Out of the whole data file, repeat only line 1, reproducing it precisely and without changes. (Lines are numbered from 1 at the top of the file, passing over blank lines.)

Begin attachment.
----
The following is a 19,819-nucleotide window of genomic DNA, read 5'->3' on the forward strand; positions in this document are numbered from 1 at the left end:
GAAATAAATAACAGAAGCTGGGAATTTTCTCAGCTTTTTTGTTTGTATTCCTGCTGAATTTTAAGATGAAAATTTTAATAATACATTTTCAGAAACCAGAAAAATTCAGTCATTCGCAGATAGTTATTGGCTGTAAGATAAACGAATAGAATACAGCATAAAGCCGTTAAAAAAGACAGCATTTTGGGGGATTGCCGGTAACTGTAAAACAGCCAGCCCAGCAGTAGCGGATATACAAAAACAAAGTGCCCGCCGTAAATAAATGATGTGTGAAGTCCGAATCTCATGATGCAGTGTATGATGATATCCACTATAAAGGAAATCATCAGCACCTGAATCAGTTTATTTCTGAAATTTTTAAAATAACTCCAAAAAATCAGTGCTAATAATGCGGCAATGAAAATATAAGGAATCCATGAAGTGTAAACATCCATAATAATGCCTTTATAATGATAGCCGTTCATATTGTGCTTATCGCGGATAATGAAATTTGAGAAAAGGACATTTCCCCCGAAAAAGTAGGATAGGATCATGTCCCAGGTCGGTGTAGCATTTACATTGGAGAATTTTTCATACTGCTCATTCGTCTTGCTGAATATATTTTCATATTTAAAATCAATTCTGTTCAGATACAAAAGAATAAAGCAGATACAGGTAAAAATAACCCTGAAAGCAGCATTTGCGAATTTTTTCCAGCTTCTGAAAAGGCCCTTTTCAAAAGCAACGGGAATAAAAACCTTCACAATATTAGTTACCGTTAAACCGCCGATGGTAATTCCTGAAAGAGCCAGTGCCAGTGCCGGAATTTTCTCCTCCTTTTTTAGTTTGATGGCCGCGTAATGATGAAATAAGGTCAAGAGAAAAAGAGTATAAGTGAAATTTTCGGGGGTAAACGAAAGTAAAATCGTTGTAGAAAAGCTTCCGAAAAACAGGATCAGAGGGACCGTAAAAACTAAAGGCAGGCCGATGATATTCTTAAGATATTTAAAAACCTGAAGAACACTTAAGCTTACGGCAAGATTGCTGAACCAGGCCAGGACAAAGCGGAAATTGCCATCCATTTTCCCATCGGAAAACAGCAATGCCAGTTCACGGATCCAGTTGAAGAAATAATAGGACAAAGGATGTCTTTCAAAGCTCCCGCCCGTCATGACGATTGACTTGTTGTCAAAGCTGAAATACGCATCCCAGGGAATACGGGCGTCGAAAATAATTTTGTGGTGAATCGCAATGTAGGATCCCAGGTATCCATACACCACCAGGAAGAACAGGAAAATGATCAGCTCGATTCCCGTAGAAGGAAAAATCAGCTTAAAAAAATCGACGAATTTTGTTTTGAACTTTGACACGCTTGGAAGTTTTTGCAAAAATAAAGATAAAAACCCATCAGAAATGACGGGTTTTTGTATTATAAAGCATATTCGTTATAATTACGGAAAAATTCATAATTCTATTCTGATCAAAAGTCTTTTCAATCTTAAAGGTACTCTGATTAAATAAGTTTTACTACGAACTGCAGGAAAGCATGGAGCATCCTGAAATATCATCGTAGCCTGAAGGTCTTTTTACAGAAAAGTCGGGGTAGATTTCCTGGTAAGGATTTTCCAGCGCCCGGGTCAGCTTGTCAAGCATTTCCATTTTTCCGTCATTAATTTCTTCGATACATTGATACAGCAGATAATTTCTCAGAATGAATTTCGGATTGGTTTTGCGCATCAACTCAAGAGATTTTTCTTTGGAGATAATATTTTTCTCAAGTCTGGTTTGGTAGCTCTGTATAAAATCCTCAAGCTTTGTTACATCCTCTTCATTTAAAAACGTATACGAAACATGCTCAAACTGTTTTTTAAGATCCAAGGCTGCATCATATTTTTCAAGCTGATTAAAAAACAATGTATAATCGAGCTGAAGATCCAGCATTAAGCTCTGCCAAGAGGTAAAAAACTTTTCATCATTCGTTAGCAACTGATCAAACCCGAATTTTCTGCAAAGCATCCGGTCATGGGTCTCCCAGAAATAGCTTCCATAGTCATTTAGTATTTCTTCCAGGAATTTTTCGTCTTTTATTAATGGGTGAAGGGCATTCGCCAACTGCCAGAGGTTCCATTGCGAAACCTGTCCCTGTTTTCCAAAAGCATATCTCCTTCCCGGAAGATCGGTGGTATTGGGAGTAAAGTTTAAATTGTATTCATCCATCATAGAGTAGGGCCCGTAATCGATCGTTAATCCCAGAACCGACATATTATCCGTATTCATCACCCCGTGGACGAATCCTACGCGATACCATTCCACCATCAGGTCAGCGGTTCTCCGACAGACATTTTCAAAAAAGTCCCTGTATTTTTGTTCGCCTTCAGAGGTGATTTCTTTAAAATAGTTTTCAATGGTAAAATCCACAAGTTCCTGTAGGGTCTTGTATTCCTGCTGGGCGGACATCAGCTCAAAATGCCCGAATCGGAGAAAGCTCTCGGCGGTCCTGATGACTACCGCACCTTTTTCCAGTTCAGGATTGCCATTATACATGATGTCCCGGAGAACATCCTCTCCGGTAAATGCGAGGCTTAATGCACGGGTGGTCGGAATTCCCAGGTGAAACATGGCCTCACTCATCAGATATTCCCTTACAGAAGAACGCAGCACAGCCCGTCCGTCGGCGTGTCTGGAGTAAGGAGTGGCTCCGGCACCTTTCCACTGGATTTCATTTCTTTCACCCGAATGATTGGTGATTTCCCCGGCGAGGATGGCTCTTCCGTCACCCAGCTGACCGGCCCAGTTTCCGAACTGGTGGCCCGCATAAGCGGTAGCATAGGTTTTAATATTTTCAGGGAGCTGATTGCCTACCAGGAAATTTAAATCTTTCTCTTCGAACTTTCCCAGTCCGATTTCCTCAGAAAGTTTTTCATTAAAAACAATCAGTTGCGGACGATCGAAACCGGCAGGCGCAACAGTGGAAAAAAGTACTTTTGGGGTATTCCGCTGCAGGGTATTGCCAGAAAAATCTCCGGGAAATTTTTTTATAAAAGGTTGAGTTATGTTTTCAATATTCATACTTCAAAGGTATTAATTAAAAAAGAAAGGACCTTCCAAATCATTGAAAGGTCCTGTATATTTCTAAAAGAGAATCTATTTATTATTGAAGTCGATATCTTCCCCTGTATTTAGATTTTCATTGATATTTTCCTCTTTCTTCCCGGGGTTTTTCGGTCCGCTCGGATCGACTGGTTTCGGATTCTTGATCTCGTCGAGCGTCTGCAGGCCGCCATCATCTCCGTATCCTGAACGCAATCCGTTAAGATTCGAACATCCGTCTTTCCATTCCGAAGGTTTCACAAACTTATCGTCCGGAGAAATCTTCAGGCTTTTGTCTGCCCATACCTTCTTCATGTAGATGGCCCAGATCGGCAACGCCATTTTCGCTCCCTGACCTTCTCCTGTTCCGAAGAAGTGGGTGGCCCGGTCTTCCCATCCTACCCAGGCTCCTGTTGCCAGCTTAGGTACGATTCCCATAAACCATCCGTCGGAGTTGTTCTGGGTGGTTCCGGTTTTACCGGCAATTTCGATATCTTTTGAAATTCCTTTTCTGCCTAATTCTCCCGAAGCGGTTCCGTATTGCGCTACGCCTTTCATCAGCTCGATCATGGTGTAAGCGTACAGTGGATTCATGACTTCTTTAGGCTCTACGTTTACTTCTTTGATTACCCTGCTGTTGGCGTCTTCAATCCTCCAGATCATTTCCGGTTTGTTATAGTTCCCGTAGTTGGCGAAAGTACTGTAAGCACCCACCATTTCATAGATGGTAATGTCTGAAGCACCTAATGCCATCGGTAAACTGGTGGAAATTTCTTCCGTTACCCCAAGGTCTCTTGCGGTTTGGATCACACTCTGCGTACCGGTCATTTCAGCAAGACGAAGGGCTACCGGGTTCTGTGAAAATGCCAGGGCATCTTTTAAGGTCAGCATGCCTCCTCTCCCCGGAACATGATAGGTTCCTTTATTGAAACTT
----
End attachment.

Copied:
The following is a 19,819-nucleotide window of genomic DNA, read 5'->3' on the forward strand; positions in this document are numbered from 1 at the left end: